How to Manage Your High Achievers
Do you have a team member who’s eager for responsibility, and can rely upon to get the job done? then this person may be a high achiever.
Perhaps you have a team member who looks good on paper yet not fulfilling their full potential. Maybe their work is great, but they take on too much and find it difficult to delegate. There is a high probability that these team members are likely to be frustrated high achievers.
Without appropriate support, high achievers can struggle to realize their true potential.
Who Are Your High Achievers?
High achievers are ambitious, goal-focused, self-disciplined individuals, who are driven by a strong desire to accomplish meaningful, important goals.
There are three main motivators that determine who we are: the need for achievement, affiliation, and power. With high achievers, the dominant driver is the need for achievement.
Here are some ways to spot the high achievers on your team:
- They take charge easily and display natural leadership qualities – often helping fellow team members achieve their goals.
- They have strong long-term focus self-discipline. High achievers like to set a goal, and then work persistently towards it until it has been completed.
- High achievers frequently have an internal locus of control. They believe that they, and they alone, are responsible for where they’ll end up in life.
- They like to be the “go-to” person in their team, company or industry and are willing to put in the effort needed to develop their expertise – often pursuing professional development on their own.
High achievers can worry that others will feel intimidated by their success, or have unrealistic expectations of what they can achieve.
As a result, these people can come to favor the routine and familiar over the challenge and personal growth, which can result in their career growth reaching a plateau.
Other high achievers may be intensely competitive however too much competition can cause stress and harm group morale.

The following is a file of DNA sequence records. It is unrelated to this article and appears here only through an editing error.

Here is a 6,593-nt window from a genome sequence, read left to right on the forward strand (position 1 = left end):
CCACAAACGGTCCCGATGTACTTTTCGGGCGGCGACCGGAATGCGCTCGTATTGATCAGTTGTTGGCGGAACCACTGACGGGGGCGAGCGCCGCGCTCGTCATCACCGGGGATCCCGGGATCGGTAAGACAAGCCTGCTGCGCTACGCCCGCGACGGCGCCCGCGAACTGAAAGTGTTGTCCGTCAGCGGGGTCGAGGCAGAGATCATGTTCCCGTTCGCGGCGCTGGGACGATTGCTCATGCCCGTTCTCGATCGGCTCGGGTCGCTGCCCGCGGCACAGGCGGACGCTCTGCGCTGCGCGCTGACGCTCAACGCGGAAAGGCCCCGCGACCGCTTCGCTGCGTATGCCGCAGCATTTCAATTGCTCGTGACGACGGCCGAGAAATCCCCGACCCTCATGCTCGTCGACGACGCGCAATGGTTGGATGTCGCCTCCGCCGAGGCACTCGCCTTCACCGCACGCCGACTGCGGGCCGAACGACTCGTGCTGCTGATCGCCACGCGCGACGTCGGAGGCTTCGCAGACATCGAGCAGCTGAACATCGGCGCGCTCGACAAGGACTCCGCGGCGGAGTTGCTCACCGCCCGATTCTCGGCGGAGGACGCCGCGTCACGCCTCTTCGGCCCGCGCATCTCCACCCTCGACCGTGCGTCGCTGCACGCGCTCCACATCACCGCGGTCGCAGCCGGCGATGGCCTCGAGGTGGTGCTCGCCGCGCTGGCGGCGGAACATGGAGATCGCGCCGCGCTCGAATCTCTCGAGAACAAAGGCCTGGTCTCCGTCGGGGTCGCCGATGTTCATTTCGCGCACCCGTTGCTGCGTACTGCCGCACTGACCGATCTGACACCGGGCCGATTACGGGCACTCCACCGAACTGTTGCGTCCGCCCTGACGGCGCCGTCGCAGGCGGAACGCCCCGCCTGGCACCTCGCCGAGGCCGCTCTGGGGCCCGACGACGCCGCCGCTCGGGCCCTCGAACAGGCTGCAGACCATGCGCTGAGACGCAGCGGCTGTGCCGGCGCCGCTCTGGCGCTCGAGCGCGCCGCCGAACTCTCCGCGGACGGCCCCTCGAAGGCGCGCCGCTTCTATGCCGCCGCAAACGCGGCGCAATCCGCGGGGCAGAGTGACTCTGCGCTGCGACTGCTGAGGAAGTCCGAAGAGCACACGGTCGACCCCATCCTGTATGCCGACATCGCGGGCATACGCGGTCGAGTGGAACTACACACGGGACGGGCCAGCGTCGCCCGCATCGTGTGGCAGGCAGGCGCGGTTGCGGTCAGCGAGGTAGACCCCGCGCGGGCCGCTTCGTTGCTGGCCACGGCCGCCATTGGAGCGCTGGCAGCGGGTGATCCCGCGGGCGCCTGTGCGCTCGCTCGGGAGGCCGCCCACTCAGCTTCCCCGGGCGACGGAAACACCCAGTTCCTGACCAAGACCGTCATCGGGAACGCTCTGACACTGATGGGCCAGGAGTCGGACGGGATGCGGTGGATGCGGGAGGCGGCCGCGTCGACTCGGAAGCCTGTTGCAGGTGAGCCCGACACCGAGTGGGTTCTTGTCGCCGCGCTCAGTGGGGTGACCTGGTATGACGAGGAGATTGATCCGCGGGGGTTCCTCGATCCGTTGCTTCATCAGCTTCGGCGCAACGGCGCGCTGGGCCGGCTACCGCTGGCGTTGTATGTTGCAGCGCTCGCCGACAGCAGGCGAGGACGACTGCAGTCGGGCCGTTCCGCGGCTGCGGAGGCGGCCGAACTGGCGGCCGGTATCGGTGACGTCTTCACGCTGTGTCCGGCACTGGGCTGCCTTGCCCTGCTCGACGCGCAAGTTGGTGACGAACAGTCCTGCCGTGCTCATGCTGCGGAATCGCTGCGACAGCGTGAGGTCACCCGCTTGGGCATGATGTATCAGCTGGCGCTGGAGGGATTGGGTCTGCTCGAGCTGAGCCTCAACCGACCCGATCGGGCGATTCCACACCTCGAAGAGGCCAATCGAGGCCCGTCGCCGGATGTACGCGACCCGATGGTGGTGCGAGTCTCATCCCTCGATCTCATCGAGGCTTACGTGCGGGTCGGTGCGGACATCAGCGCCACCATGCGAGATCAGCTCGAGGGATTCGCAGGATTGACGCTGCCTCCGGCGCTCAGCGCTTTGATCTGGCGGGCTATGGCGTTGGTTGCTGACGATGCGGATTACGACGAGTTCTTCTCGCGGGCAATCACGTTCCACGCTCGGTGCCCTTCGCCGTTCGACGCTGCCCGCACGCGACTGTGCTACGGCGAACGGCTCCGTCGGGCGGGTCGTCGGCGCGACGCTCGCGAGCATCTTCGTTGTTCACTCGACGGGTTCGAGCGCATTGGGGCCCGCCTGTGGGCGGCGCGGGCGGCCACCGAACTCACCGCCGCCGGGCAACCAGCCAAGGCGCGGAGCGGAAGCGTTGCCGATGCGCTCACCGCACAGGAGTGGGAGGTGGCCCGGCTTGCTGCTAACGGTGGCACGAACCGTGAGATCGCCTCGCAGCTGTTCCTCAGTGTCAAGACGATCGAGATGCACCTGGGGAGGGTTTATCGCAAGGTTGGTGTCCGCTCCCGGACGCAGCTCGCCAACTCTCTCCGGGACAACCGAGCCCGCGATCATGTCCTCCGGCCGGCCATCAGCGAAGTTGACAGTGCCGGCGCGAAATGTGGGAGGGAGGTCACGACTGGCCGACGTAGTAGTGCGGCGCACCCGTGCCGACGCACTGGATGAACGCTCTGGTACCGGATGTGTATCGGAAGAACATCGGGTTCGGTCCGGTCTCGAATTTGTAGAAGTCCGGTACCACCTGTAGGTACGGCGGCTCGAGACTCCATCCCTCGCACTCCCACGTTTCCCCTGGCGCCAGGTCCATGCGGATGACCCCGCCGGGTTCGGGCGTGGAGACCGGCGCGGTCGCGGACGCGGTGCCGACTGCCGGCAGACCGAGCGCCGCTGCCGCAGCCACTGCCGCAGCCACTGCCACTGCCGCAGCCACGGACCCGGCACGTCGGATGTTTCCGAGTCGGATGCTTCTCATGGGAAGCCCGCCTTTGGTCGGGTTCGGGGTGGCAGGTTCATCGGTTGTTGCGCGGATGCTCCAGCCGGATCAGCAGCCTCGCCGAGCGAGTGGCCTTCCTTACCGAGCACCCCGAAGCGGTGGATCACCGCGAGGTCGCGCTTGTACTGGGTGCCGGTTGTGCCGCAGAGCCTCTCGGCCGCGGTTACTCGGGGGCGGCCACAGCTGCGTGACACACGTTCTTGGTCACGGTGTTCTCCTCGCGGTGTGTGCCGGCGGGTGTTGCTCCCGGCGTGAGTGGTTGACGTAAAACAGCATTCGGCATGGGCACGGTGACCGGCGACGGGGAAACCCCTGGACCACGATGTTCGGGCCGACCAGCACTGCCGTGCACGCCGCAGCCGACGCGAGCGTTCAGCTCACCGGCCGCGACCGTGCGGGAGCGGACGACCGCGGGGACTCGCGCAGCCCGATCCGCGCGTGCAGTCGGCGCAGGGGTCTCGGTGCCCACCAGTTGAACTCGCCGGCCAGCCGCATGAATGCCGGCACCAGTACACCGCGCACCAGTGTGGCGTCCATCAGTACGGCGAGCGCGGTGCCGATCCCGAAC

High achievers need to understand what you expect of them, and how their performance will be measured.
Management by Objectives to help your high achievers understand the organization’s goals, and then work with them to align their personal goals with those of the business.
Keep It Interesting
Keep your high achievers engaged with stimulating work activities especially if there are limited opportunities for advancement.
Start by getting them to perform a personal SWOT Analysis, to get a better understanding of their strengths and weaknesses. Assign tasks and projects that play to and develop their strengths, and work on minimizing their weaknesses with training that helps them manage these.
High achievers typically want to expand their skill sets, so cross-train them to work in other positions. As you work on minimizing weaknesses, find ways for your high achievers to earn quick wins to build their confidence and motivation.
You can make sure that your high achievers don’t stagnate by coming up with hand-picked “special assignments” that show how much you value their skills while creating opportunities for them to take on extra responsibility and build new expertise.
Accept Honest Failure
In business, failure is generally seen as a bad thing. One of the primary reasons that high achievers plateau is fear of failure.
The more that others celebrate a high achiever’s successes, the more afraid they can become of making mistakes. This causes them to shy away from risky endeavors and new challenges, locking them into familiar routines and causing their career trajectory to level off, while their peers continue to rise.
High achievers need feedback. They need constructive criticism to help them improve, although this isn’t true in all cases!
Start to give your high achievers regular feedback, and use a more in-depth approach for more thorough performance reviews.
High achievers have a deep-seated need to achieve. They’re driven, natural leaders, and they have the persistence and self-discipline needed to accomplish long-term goals.
Here’s what you should do:
- Keep work interesting – high achievers like a challenge
- Clarify your expectations.
- Give them a chance to shine through “special assignments” and participation in committees and task forces.
- Assign tasks and projects that will stretch their skills, and put them in leadership roles whenever you can.
- Embrace honest failure, and create an environment where high achievers won’t be afraid to try out new ideas and put new skills to the test.
Provide regular feedback, so that people know how to improve their performance.
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